Lauren Ross November 11, 2015
Lauren Ross
February 10, 2016

It’s just another typical Monday evening. I’m zooming out of my office parking lot, rushing towards the kids’ school to pick up carpool. My grocery list is running through my head. My heart pounds as I remember that e-mail I was supposed to send. I bark directions at Siri to remind me to pick up cookies for my son’s class party.

LIFE IS STRESSFUL. Our lives as parents are full of To-Do’s, just to keep our families afloat and the daily details of life in working order.

In the midst of the daily grind that is Parenthood—the diaper changes, the bedtime routines, the homework battles—where’s the Big Picture? Am I parenting on auto-pilot, or with intention? How do I take a step back and reflect on my goals as a parent?

These are tough questions—ones I struggle with often. And in the mayhem of my family’s life, I don’t expect that I’m EVER going to be an uber-Zen Mama that is calm and reflective about her every move. But I do believe in taking steps towards becoming more intentional in my parenting, and I’m sharing a few baby-step strategies to help you in YOUR journey to become a more intentional parent:

  1. Set aside time to reflect on the Big Picture
    Find some quiet time with a notepad and pen to jot down some thoughts on these questions:
    –  What do we stand for?
    –  What values are most important to our family?

  2. Create a vision of your future child
    What kind of person do you want your child to be in 6 months? 2 years? 10 years? Write down some of the qualities of character you hope your child will manifest: Kindness, artistry, confidence, athleticism, social consciousness, etc.

  3. Assess your family’s current lifestyle
    With this Big Picture vision in mind, take a look at how your family spends time together. This is where the rubber meets the road: How do the intentions we’ve set for our family match up with our daily interactions and activities? What’s working well, and what’s not such a great fit for our family? What changes should we make?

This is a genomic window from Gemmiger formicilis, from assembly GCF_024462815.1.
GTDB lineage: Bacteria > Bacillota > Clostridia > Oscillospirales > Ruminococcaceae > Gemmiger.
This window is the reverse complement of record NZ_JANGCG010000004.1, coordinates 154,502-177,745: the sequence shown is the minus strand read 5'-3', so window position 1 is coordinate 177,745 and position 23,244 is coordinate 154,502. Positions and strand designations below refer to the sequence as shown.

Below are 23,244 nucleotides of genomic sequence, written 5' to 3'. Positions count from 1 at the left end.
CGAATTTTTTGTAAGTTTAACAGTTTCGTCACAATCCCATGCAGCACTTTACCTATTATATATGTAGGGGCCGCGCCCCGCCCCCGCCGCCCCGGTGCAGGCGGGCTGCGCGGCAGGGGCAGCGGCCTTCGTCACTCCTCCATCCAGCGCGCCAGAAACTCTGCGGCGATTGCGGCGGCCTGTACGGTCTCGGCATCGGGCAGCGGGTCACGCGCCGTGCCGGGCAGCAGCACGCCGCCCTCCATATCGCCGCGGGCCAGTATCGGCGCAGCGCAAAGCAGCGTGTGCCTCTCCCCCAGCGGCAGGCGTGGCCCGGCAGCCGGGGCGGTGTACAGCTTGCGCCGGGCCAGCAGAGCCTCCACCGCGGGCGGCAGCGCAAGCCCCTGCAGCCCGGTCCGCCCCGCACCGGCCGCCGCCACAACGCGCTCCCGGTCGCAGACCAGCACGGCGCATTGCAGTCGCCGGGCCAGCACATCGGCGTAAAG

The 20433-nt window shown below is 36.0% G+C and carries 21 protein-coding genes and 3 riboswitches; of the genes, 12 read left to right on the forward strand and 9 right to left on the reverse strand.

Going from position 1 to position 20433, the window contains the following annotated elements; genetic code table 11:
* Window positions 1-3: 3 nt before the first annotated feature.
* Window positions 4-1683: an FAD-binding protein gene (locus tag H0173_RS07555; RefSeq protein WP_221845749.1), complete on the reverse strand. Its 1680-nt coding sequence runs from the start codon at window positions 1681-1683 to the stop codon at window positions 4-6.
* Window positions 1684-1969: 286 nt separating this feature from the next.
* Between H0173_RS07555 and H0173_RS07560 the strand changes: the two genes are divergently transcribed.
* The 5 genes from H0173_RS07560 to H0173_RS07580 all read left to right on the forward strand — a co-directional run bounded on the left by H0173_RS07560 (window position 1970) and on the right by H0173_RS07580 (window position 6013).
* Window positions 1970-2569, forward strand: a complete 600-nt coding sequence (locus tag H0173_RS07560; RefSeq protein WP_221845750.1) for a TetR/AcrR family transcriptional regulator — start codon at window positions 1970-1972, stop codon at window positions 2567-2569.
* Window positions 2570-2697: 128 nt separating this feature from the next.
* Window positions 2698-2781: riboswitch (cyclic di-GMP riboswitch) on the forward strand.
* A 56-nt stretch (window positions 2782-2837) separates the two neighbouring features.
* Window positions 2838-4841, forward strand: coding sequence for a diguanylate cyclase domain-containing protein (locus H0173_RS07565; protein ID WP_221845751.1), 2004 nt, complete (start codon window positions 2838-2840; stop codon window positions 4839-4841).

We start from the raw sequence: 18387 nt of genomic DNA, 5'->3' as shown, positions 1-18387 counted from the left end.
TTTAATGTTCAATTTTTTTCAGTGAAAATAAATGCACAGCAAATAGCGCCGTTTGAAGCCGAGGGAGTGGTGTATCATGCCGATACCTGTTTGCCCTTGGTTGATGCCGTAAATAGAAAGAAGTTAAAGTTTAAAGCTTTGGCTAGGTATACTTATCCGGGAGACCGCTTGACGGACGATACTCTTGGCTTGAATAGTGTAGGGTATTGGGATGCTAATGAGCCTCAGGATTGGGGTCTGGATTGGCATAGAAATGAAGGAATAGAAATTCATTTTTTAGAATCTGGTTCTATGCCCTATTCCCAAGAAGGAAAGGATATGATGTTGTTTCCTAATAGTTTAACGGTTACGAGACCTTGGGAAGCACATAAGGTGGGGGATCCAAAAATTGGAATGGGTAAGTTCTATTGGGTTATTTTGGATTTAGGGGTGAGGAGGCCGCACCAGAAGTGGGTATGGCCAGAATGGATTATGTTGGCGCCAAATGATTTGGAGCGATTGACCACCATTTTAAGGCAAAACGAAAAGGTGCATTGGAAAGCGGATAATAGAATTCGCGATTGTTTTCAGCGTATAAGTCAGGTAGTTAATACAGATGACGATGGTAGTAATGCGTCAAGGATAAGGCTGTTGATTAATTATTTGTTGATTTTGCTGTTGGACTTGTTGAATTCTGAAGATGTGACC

4. Plan your family’s time intentionally – Make sure your “Most Important Things” are plugged in FIRST. Stephen Covey, author of The 7 Habits of Highly Effective People, calls these the Big Rocks. He suggests that if you don’t make sure these Big Rocks (important things) are scheduled and attended to, then all the Little Rocks take over. For my family, our weekends are our most precious time so we’ve created an intentional family weekend tool for our fridge. This helps us plan our weekends so important activities like outdoor playtime and self-care time don’t get overthrown by laundry and errands.

In my family, we’ve done these baby steps many times, every few months—a “lather-rinse-repeat” cycle of assessing how we’re doing, and we’re certainly far from perfect. Life still needs to be go-with-the-flow but with a roadmap to guide us in the right direction. I wish you the best in creating YOUR family’s roadmap!

For further inspiration:

Lauren Ross
Lauren Ross

Lauren is a Licensed Clinical Social Worker, parent coach, child development guru, writer and mom. She lives in Denver, Colorado, with her husband (David) and two children (Maya and Jacob). Her website contains more information about her parent coaching services: